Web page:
[Marxism] A Nigerian GI dies in Iraq

Louis Proyect lnp3 at panix.com
Wed Dec 1 15:57:32 MST 2004


(A thoughtful article from the usually superficial Village Voice.)

Village Voice, November 30th, 2004
A fateful path from Nigeria, through Brooklyn, to war
Iraq's Gravity Pulls a Soldier Down
by Kareem Fahim

Among the family, friends, and colleagues who inhabited his short life, 
the broad, handsome National Guardsman went by several names.

His college professors and classmates knew him as Lekan, a shy, diligent 
student working toward a bachelor's degree in computer science. The men 
from Alpha Company, 108th Infantry Regiment out of New York State, 
called the Nigerian-born machine gunner with the deep voice by his last 
name, Akintade. His family, many of whom traveled from Lagos two weeks 
ago to mourn their boy, just called him Sunday, for the day he was born.

And to the surrogate family he had gathered in Flatbush since he 
immigrated to the U.S. in 1997—Liyah Njoroge, his Kenyan fiancée; 
Lawrence Koleosho, his "cousin"; and Ojo Oyebisi, another friend—he was 
just Freddie.

Specialist Segun Frederick Akintade was killed when a bomb, buried in an 
Iraqi road, detonated near his Humvee on October 28. His company had set 
out on patrol at eight in the morning, and linked up with another unit 
to transfer prisoners.

On the way back to headquarters, Forward Operating Base O'Ryan, just 
south of the town of Al Dujayal, they were attacked. No one in the 
armored Humvee was injured apart from Freddie, who died within minutes 
of the blast. The army says he would have turned 35 in December.

His friends in New York say Freddie saw military service as not just a 
noble calling for a country he loved, but perhaps an immigrant's lucky 
path to achievement, and status. He hoped that serving would help him 
bring the rest of his family, including four siblings and his mother, to 
the U.S. Friends remembered him weighing different plans for his future, 
maybe working with computers, joining the police force, or getting his 
MBA. And he wanted to build a life with Liyah.

Like millions of other Americans who join the National Guard—and many of 
the young, black men who live in neighborhoods like Flatbush, where U.S. 
military recruiters routinely trawl—Freddie couldn't afford to pay for 
college, even though he worked nights as a computer systems consultant 
at Bear Stearns, the investment bank.

So he joined up a few months before September 11, 2001, securing money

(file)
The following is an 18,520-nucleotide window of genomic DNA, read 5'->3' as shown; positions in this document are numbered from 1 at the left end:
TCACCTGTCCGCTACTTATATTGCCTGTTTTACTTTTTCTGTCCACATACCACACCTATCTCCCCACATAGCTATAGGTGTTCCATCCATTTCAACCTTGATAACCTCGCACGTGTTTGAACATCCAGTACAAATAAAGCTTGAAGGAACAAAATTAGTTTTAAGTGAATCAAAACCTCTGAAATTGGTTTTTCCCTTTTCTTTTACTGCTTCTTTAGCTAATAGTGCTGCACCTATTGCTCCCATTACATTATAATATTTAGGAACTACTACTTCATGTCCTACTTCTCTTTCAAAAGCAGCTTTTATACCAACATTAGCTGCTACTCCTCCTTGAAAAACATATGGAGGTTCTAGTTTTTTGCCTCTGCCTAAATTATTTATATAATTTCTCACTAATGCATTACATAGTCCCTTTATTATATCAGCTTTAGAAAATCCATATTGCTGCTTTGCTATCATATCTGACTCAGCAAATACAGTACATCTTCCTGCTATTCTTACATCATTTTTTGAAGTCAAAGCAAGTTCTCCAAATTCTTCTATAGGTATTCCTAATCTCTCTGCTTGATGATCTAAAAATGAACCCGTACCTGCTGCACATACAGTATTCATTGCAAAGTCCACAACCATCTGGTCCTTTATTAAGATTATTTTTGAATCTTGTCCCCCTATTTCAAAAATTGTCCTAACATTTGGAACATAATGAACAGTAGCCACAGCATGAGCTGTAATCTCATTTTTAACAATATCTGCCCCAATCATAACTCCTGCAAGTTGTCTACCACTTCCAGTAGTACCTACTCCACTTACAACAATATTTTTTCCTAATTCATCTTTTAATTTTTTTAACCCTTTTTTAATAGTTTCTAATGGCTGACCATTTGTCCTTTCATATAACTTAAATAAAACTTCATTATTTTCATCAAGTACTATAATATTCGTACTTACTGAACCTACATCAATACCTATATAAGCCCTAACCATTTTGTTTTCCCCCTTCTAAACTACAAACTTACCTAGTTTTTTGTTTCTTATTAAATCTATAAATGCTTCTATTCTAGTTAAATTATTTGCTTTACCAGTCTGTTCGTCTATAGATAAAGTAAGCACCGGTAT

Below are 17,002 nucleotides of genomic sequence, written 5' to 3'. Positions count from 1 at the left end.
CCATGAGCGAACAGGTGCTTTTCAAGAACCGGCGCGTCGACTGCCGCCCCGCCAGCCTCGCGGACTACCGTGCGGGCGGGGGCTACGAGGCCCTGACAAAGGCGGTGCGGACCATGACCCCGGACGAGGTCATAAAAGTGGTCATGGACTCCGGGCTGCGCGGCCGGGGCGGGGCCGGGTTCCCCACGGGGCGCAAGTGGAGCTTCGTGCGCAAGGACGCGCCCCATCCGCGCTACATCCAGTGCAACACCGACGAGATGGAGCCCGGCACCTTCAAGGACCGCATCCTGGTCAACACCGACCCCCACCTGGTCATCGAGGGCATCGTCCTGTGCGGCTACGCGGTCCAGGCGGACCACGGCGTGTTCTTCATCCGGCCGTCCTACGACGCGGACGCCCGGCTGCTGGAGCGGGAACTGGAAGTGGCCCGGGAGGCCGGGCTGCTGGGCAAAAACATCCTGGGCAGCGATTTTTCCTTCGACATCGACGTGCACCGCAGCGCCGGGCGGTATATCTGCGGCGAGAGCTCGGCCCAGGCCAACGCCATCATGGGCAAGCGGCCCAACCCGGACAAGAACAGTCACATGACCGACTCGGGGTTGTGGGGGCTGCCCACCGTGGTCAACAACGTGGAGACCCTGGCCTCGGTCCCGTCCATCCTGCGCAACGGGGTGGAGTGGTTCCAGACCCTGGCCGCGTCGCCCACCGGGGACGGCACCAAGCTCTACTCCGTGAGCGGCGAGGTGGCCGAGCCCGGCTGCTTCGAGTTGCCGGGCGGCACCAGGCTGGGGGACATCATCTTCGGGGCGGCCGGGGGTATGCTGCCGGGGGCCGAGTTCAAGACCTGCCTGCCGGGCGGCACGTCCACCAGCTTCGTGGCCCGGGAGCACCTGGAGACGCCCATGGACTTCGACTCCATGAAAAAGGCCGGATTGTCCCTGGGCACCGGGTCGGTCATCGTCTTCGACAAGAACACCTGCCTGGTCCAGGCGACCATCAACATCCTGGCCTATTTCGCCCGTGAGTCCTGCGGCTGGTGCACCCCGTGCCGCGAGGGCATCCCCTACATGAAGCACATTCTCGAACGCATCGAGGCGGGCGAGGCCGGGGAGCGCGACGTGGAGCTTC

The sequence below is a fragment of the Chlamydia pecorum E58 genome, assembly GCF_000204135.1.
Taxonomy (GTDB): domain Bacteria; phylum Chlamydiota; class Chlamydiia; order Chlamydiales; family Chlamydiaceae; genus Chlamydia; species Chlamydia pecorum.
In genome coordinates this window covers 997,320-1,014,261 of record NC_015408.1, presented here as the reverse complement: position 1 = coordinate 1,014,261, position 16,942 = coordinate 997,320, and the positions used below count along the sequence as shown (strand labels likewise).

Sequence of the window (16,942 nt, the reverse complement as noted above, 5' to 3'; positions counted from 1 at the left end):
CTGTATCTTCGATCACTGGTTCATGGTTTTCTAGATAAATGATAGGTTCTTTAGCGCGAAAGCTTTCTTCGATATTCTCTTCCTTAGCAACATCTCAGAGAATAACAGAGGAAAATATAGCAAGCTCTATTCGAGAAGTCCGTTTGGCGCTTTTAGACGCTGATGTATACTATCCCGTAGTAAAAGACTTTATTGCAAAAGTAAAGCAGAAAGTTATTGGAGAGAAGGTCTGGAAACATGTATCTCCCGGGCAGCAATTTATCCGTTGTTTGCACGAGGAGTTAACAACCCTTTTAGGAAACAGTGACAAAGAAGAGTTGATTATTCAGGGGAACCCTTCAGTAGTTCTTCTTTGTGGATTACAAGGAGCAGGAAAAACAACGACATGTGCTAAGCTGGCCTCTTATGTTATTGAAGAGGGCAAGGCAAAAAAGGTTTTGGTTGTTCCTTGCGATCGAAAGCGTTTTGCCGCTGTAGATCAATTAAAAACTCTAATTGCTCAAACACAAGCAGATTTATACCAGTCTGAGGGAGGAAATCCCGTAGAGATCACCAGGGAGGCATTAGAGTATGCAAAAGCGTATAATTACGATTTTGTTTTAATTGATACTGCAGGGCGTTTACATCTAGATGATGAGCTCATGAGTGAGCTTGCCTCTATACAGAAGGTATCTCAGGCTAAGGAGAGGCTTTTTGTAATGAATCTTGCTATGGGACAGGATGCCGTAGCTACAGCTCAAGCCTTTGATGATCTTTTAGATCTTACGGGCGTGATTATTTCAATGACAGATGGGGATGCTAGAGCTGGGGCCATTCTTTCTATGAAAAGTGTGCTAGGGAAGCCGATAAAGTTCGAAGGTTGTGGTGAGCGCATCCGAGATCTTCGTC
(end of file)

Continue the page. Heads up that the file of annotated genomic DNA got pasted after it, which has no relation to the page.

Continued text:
for his classes at City Tech, medical benefits, and a life insurance policy.

Two years later, in the spring of 2003, Freddie realized a dream by 
becoming an American citizen. In February 2004, he shipped off to Iraq, 
joining the thousands of foreign-born soldiers on active duty there. 
Some 29,000 U.S. troops are green-card holders. Since the September 11 
attacks, another 18,341 have become citizens.

For many immigrants, the armed services offer a largely color-blind 
system in which they can advance on their own merits. Serving in the 
military can also be a way of proving one's patriotism. "It's a 
statement of commitment to the nation," said David Segal, a sociologist 
at the University of Maryland who specializes in military affairs. 
Wartime, he said, raises the cost.

But for Freddie, Iraq was a cruel gauntlet, another trial for a young 
immigrant who had already been tested.

"I remember clearly the day he told me he was going to Iraq," said 
Belinda G. Smith, who taught Freddie in a class on personnel psychology 
and called him smart, with a beautiful face. "I was writing on the board 
at the front of the room, and he walked in and asked if he could talk to 
me. We went out into the hallway, and he told me he had gotten his 
orders. My jaw dropped open.

"He was terrified," she continued. "He was trying to be courageous. I 
went back in and told the rest of the students. People don't make 
connections. They think it happens to people they don't know."

Lawrence and Ojo

"He thought he would be defending New York," said Lawrence Koleosho, 
Freddie's best friend, who lived a few blocks away from him. "Even after 
9-11, he thought he would just have to guard the subways." Freddie was 
one of the roughly 55,000 reservists and National Guard soldiers serving 
in Iraq. Many of these "citizen-soldiers"—at least the ones who enlisted 
before 9-11—thought the most action they'd see was putting down a riot, 
or maybe guarding a nuclear power plant.

According to military officials, six Army National Guardsmen from New 
York have died in Iraq. The most recent fatality was David Roustum, 
whose Syrian-born father tried to convince him to flee to Syria when the 
deployment orders came. Roustum, 22, had been part of the military honor 
guard that performs funerals for soldiers. He was killed when his unit 
was ambushed.

full: http://www.villagevoice.com/issues/0448/fahim.php

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